On Being Blog

Saturday, February 28, 2009 - 17:44

Sometimes it takes the Sounds of Blackness to deliver you from your thoughts.

Saturday, February 28, 2009 - 10:50

A provocative post about the nature of development.

Friday, February 27, 2009 - 10:20

Watching singer Stevie Wonder’s acceptance speech of the Library of Congress Gershwin Prize for Popular Song, I was struck by the tenor and natural way he spoke about his faith and invoked God’s name.

“But what’s really exciting for me today is that we truly have lived to see a time where America has a chance to again live up to the greatness that it deserves to be seen and known as, through the love and the caring and the commitment of a president, as in our president, Barack Obama.

It’s exciting ‘cause I know my children will be able to say, ‘I was born when there was the first African American president. Yeah, I can do that too!’ But not only can they do that, but all children of all various ethnicities understand that they can speak in truth. They can talk about loving and caring about this country. They can talk about being a united people of the United States of America. They can live that dream that Dr. King talked about so long ago.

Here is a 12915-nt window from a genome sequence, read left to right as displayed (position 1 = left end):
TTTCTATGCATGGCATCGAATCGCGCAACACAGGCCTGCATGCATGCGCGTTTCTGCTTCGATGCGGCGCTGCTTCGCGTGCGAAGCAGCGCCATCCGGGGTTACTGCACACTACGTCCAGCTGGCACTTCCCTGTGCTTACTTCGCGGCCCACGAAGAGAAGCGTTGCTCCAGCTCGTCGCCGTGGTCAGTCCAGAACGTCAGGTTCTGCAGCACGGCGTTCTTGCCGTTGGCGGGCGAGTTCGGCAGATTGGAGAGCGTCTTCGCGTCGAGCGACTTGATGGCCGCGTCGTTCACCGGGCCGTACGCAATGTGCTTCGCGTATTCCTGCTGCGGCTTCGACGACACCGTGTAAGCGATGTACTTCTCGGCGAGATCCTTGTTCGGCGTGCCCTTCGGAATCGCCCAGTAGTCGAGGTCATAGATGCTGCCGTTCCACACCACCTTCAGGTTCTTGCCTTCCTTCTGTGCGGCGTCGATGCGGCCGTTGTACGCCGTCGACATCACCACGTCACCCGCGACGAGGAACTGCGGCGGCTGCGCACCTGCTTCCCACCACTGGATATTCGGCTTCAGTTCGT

Thursday, February 26, 2009 - 09:40

The vulnerability of revisiting this conversation reminds Krista to embrace "dark times as expressions of human vitality."

Wednesday, February 25, 2009 - 15:00

We’ve been talking a lot more about poetry here lately, thanks to the recently increased involvement of Larissa, APM’s Poetry Producer. I have to say, I can’t complain about the fact that I now have poetry arriving in my inbox on a fairly regular basis.

Illustrated portrait of John KeatsThinking more about poetry has reminded me of a message we received from a listener when we rebroadcasted “A History of Doubt” in January. In the message she mentioned, “As a poet, I’ve long embraced doubt, which Keats conceptualized and praised as Negative Capability.”

Wednesday, February 25, 2009 - 09:03

An essay on frugality's new trendiness and old roots in Christian teaching.

Tuesday, February 24, 2009 - 10:39
Tuesday, February 24, 2009 - 05:35

James Wright's poem on the terror of hospital bills and refocusing on what we really value.

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One of the most extraordinary minds of American and global history, W.E.B. Du Bois penned the famous line that "the problem of the 20th century is the problem of the color line." He is a formative voice for many of the people who gave us the Civil Rights Movement. But his passionate, poetic words speak to all of us navigating the ever-unfolding, unfinished business of civil rights. We bring Du Bois' life and ideas into relief for the 21st century — featuring one of the last interviews the great Maya Angelou gave before her death.

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